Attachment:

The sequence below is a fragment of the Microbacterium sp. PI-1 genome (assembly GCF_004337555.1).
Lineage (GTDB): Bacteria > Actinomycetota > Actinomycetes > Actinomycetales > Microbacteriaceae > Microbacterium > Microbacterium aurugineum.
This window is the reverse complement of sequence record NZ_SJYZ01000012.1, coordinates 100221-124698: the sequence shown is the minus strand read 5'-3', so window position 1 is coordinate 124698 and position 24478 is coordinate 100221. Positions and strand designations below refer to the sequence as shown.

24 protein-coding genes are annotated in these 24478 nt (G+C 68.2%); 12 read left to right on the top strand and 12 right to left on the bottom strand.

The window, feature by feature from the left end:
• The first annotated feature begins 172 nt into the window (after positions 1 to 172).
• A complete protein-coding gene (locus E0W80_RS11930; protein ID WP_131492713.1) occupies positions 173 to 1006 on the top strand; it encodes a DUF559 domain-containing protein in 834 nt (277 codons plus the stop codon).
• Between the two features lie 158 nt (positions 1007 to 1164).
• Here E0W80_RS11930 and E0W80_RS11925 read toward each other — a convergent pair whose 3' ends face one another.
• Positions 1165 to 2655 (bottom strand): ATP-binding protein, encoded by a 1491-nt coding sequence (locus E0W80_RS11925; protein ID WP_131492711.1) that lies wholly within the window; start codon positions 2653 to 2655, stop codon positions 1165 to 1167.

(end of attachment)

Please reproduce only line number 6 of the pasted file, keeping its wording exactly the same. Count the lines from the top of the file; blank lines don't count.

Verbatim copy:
• The first annotated feature begins 172 nt into the window (after positions 1 to 172).